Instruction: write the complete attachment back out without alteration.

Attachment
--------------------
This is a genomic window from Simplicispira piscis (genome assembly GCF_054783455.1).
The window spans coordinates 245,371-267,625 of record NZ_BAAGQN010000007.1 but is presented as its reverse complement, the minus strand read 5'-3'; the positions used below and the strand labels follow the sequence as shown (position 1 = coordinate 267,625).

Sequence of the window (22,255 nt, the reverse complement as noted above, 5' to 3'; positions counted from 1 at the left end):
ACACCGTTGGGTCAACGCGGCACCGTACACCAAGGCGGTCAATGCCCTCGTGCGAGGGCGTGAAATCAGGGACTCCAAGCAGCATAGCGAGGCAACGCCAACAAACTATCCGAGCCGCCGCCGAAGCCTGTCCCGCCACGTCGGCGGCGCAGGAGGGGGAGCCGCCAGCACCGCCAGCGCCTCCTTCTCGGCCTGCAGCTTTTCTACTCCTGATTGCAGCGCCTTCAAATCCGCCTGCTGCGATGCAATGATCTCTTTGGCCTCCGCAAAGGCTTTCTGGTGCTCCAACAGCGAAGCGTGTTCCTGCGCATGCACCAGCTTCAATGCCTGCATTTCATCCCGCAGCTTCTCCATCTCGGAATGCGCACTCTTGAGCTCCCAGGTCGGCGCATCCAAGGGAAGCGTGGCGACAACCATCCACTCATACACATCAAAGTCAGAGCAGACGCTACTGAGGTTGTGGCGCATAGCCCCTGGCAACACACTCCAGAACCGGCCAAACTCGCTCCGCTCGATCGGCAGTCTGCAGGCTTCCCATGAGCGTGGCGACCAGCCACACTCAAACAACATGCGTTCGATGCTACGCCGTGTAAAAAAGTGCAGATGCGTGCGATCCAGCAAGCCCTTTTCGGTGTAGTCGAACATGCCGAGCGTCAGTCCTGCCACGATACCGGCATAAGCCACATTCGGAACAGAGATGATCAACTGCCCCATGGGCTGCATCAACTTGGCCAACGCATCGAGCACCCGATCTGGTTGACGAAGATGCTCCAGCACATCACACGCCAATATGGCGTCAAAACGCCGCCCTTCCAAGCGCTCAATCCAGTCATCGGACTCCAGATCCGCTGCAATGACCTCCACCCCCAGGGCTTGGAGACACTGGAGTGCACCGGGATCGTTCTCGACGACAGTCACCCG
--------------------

This is a genomic window from Simplicispira piscis (genome assembly GCF_054783455.1).
The window spans coordinates 245,371-267,625 of record NZ_BAAGQN010000007.1 but is presented as its reverse complement, the minus strand read 5'-3'; the positions used below and the strand labels follow the sequence as shown (position 1 = coordinate 267,625).

Sequence of the window (22,255 nt, the reverse complement as noted above, 5' to 3'; positions counted from 1 at the left end):
ACACCGTTGGGTCAACGCGGCACCGTACACCAAGGCGGTCAATGCCCTCGTGCGAGGGCGTGAAATCAGGGACTCCAAGCAGCATAGCGAGGCAACGCCAACAAACTATCCGAGCCGCCGCCGAAGCCTGTCCCGCCACGTCGGCGGCGCAGGAGGGGGAGCCGCCAGCACCGCCAGCGCCTCCTTCTCGGCCTGCAGCTTTTCTACTCCTGATTGCAGCGCCTTCAAATCCGCCTGCTGCGATGCAATGATCTCTTTGGCCTCCGCAAAGGCTTTCTGGTGCTCCAACAGCGAAGCGTGTTCCTGCGCATGCACCAGCTTCAATGCCTGCATTTCATCCCGCAGCTTCTCCATCTCGGAATGCGCACTCTTGAGCTCCCAGGTCGGCGCATCCAAGGGAAGCGTGGCGACAACCATCCACTCATACACATCAAAGTCAGAGCAGACGCTACTGAGGTTGTGGCGCATAGCCCCTGGCAACACACTCCAGAACCGGCCAAACTCGCTCCGCTCGATCGGCAGTCTGCAGGCTTCCCATGAGCGTGGCGACCAGCCACACTCAAACAACATGCGTTCGATGCTACGCCGTGTAAAAAAGTGCAGATGCGTGCGATCCAGCAAGCCCTTTTCGGTGTAGTCGAACATGCCGAGCGTCAGTCCTGCCACGATACCGGCATAAGCCACATTCGGAACAGAGATGATCAACTGCCCCATGGGCTGCATCAACTTGGCCAACGCATCGAGCACCCGATCTGGTTGACGAAGATGCTCCAGCACATCACACGCCAATATGGCGTCAAAACGCCGCCCTTCCAAGCGCTCAATCCAGTCATCGGACTCCAGATCCGCTGCAATGACCTCCACCCCCAGGGCTTGGAGACACTGGAGTGCACCGGGATCGTTCTCGACGACAGTCACCCG